Follow The King: Why The NBA Should Listen to Lebron James on Contraction

Philip DodsonCorrespondent INovember 17, 2016

Greg Fiume/Getty Images

Backtracking his recent comments of contraction in the NBA, the words of Miami superstar Lebron James should be heard. Clarifying his words on Monday, he made headlines last week speaking of the "water-downed" talent level of the NBA.

James said "Imagine if you could take Kevin Love off Minnesota and add him to another team and you shrink the [league],"

He also added, "Looking at some of the teams that aren't that great, you take Brook Lopez or you take Devin Harris off these teams that aren't that good right now and you add him to a team that could be really good. Not saying let's take New Jersey and let's take Minnesota out of the league. But hey, you guys are not stupid, I'm not stupid, it would be great for the league."

After days of critical reaction from Derek Fisher, the players union, fans and owners James was forced to explain his words. "That's crazy, because I had no idea what the word 'contraction' meant before I saw it on the Internet,"

James said after the Miami Heat's practice Monday. "I never even mentioned that. That word never even came out of my mouth. I was just saying how the league was back in the '80s and how it could be good again. I never said, 'Let's take some of the teams out.' "

When the leagues most powerful player speaks, the NBA should listen. Unlike the NFL, professional basketball is very inconsistent in providing competitive games, and the separation of talent between the elite and bad teams is evident. 

Many franchises boast poor attendance, un-entertaining play, and young rosters primed to be plucked by league powers.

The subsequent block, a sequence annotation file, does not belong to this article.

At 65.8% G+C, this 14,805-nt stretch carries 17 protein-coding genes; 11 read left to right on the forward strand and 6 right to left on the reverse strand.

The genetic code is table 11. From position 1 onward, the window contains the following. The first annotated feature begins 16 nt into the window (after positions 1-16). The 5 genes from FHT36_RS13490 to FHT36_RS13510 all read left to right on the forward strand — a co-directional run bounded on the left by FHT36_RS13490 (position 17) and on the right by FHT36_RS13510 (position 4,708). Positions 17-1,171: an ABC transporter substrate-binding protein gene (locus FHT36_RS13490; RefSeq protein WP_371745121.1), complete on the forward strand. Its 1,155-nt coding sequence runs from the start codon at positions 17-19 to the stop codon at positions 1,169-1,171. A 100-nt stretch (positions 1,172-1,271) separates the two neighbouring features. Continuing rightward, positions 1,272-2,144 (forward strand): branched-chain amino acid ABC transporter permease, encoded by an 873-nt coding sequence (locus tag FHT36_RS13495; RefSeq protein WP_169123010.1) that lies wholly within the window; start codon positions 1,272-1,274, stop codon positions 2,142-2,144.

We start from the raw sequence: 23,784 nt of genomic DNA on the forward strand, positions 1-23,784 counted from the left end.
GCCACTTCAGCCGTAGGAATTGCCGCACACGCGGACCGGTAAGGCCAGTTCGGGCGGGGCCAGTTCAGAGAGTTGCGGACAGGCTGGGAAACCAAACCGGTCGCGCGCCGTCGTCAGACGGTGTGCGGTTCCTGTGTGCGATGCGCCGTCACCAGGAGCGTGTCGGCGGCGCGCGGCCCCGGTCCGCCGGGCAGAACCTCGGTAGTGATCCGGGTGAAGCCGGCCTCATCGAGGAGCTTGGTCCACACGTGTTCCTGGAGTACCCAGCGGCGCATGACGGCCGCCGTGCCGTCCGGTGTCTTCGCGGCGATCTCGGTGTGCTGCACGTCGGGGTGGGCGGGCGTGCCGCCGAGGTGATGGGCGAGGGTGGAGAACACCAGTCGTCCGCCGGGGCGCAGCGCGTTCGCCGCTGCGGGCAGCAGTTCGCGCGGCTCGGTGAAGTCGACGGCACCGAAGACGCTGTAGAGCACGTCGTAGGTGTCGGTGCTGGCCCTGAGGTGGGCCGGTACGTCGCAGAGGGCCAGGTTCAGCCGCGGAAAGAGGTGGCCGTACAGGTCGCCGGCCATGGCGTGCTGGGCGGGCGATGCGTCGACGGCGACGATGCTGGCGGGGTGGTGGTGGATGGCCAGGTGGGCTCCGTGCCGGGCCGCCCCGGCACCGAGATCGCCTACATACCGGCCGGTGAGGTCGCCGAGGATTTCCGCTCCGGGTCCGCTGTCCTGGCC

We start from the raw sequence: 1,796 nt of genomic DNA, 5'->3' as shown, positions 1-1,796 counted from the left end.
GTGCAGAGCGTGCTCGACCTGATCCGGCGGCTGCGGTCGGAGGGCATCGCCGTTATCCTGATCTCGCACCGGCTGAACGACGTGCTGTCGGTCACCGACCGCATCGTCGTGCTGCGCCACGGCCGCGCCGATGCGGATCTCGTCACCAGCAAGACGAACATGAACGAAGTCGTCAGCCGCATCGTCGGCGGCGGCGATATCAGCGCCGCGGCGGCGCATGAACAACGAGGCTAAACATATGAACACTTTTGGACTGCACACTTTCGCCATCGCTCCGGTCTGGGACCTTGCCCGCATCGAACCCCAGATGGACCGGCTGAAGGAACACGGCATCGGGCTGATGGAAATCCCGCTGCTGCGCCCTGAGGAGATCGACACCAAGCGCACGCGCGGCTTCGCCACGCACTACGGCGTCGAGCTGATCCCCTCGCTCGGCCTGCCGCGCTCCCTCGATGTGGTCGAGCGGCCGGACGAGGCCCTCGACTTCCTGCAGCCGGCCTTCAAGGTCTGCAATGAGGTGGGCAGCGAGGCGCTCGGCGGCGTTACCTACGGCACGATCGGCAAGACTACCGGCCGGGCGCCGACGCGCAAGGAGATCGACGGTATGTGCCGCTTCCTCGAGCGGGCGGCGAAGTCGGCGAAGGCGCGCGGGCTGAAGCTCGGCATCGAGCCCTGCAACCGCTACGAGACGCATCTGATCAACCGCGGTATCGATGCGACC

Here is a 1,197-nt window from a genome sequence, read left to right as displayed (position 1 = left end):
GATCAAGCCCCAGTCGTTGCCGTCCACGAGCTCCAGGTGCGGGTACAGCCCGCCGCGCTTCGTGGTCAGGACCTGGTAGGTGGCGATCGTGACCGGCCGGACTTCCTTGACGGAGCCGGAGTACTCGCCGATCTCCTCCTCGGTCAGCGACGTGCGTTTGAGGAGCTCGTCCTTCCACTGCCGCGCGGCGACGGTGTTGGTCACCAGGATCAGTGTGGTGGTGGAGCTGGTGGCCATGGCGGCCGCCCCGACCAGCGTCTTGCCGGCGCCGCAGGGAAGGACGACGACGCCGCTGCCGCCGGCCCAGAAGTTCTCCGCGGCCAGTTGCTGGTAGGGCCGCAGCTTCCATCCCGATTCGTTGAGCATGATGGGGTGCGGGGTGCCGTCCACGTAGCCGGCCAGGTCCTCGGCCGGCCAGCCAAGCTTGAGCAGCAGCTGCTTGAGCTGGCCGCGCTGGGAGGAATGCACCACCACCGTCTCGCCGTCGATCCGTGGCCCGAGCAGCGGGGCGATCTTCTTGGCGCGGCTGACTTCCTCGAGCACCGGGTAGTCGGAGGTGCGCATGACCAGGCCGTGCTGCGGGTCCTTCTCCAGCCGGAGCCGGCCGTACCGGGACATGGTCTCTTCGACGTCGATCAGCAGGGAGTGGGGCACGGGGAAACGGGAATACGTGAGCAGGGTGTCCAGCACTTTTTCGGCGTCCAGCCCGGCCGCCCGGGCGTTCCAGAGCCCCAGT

The questionable additions of Vancouver, Charlotte and Toronto has brought the league to the current total of thirty NBA teams. In contrast to other professional leagues, sixteen of thirty teams qualify for the playoffs. 

The concept of contraction and a reduction of playoff squads would suit the league best in the long run. 

Possibly reducing the league size to twenty-six teams and only allowing twelve squads to qualify for the post-season. Reward the league's best teams with first-round byes. 

Piggy-backing off James' original words, remove the NBA from Memphis, New Orleans, Minnesota, and Toronto. 

Both the Grizzlies and Raptors have failed to make an impact since arriving in the NBA.

Other then the Kevin Garnett era, the Timberwolves could be considered a franchise bust.

Originally playing in Charlotte, the Hornets are broke and have long been rumored to be on the move.

Cases for contraction could also be made for the Los Angeles Clippers, New Jersey Nets, Charlotte Bobcats and Sacramento Kings.

Take a look at the talented players from these four franchises.

Point guard Chris Paul is widely considered the best point guard in the NBA.

In his seventh year out of Xavier, forward David West has career averages of 16.2 points and 7.2 rebounds per game. 

All under the age of 25, the Grizzlies young talent includes Rudy Gay, O.J. Mayo, and Mike Conley. 

It is certain that James' believes the play of Kevin Love often goes unnoticed. Love, power forward Michael Beasley, and Corey Brewer are all under the age of 25 playing in Minnesota. 

The last of a bad Canadian experiment, it's hard to find players that want to play in Toronto. A former first overall selection, Andrea Bargnani is finally blossoming into a respected NBA player. 

Others include Emeka Okufar, Zach Randolph, Jose Calderon, and Reggie Evans.

It seems that many franchises only provide a stage for young talent to develop until they leave following their rookie contracts.

Unlike major league baseball, the presence of a salary cap would provide balance and parity rather then New York Yankee type spending sprees.

Other then Boston, Miami, and Los Angeles, no other team can currently claim to the services of three or more superstars.

Already quality teams, imagine if San Antonio, Chicago or Dallas could add the services of Love, Paul or Beasley?  

The process of contraction would be a painful event. Cities, communities, and fan bases would be devastated. People would lose their jobs, and stadiums would become empty.

The long-term results would be beautiful. Better games on national television, more competitive games, and entertaining playoff races during the end of the season. 

While James has been forced to eat his words, the concept of his thoughts should be noticed. 


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